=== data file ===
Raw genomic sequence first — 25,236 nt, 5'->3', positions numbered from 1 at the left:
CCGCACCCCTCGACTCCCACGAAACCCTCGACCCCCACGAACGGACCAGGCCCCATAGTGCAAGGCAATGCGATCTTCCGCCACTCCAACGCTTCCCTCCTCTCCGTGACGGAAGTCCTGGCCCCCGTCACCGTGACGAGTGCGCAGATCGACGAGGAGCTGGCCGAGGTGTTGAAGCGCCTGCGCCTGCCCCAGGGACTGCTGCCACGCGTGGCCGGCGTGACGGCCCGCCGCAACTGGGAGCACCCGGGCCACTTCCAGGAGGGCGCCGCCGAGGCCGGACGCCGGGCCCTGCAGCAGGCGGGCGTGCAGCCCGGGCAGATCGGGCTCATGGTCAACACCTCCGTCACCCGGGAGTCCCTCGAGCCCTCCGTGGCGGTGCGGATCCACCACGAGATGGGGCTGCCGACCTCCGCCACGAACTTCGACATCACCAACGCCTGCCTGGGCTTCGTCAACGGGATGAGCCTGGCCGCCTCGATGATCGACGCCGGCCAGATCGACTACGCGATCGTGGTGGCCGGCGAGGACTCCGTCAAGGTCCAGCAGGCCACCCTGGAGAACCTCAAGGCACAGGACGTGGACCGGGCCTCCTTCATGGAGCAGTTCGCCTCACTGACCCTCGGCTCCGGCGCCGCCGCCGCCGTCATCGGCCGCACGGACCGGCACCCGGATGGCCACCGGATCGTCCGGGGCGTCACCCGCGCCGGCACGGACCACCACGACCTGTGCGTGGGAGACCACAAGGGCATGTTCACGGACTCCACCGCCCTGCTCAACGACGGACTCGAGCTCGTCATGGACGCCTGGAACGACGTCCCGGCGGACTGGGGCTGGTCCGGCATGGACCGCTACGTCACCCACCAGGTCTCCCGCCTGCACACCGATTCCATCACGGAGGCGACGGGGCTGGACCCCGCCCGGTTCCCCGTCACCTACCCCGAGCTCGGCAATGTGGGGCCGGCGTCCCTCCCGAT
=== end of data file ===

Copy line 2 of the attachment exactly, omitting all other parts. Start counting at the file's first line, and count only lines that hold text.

CCGCACCCCTCGACTCCCACGAAACCCTCGACCCCCACGAACGGACCAGGCCCCATAGTGCAAGGCAATGCGATCTTCCGCCACTCCAACGCTTCCCTCCTCTCCGTGACGGAAGTCCTGGCCCCCGTCACCGTGACGAGTGCGCAGATCGACGAGGAGCTGGCCGAGGTGTTGAAGCGCCTGCGCCTGCCCCAGGGACTGCTGCCACGCGTGGCCGGCGTGACGGCCCGCCGCAACTGGGAGCACCCGGGCCACTTCCAGGAGGGCGCCGCCGAGGCCGGACGCCGGGCCCTGCAGCAGGCGGGCGTGCAGCCCGGGCAGATCGGGCTCATGGTCAACACCTCCGTCACCCGGGAGTCCCTCGAGCCCTCCGTGGCGGTGCGGATCCACCACGAGATGGGGCTGCCGACCTCCGCCACGAACTTCGACATCACCAACGCCTGCCTGGGCTTCGTCAACGGGATGAGCCTGGCCGCCTCGATGATCGACGCCGGCCAGATCGACTACGCGATCGTGGTGGCCGGCGAGGACTCCGTCAAGGTCCAGCAGGCCACCCTGGAGAACCTCAAGGCACAGGACGTGGACCGGGCCTCCTTCATGGAGCAGTTCGCCTCACTGACCCTCGGCTCCGGCGCCGCCGCCGCCGTCATCGGCCGCACGGACCGGCACCCGGATGGCCACCGGATCGTCCGGGGCGTCACCCGCGCCGGCACGGACCACCACGACCTGTGCGTGGGAGACCACAAGGGCATGTTCACGGACTCCACCGCCCTGCTCAACGACGGACTCGAGCTCGTCATGGACGCCTGGAACGACGTCCCGGCGGACTGGGGCTGGTCCGGCATGGACCGCTACGTCACCCACCAGGTCTCCCGCCTGCACACCGATTCCATCACGGAGGCGACGGGGCTGGACCCCGCCCGGTTCCCCGTCACCTACCCCGAGCTCGGCAATGTGGGGCCGGCGTCCCTCCCGAT